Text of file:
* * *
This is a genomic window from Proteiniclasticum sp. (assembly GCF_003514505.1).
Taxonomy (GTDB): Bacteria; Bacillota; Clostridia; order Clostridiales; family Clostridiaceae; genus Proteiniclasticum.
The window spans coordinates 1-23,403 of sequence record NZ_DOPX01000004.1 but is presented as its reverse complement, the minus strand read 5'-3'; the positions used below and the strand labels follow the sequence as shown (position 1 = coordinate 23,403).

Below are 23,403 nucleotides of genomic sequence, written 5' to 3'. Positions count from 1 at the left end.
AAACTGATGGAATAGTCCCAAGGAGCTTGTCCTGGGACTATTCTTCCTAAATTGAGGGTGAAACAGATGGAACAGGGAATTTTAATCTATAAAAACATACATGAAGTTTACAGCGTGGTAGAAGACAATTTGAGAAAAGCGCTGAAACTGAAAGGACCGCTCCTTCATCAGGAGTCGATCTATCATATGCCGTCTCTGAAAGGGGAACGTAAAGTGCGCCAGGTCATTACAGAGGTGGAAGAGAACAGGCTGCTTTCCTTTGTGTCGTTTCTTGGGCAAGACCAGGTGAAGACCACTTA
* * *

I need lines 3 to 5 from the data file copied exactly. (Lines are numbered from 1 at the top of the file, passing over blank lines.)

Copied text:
The window spans coordinates 1-23,403 of sequence record NZ_DOPX01000004.1 but is presented as its reverse complement, the minus strand read 5'-3'; the positions used below and the strand labels follow the sequence as shown (position 1 = coordinate 23,403).

Below are 23,403 nucleotides of genomic sequence, written 5' to 3'. Positions count from 1 at the left end.
AAACTGATGGAATAGTCCCAAGGAGCTTGTCCTGGGACTATTCTTCCTAAATTGAGGGTGAAACAGATGGAACAGGGAATTTTAATCTATAAAAACATACATGAAGTTTACAGCGTGGTAGAAGACAATTTGAGAAAAGCGCTGAAACTGAAAGGACCGCTCCTTCATCAGGAGTCGATCTATCATATGCCGTCTCTGAAAGGGGAACGTAAAGTGCGCCAGGTCATTACAGAGGTGGAAGAGAACAGGCTGCTTTCCTTTGTGTCGTTTCTTGGGCAAGACCAGGTGAAGACCACTTA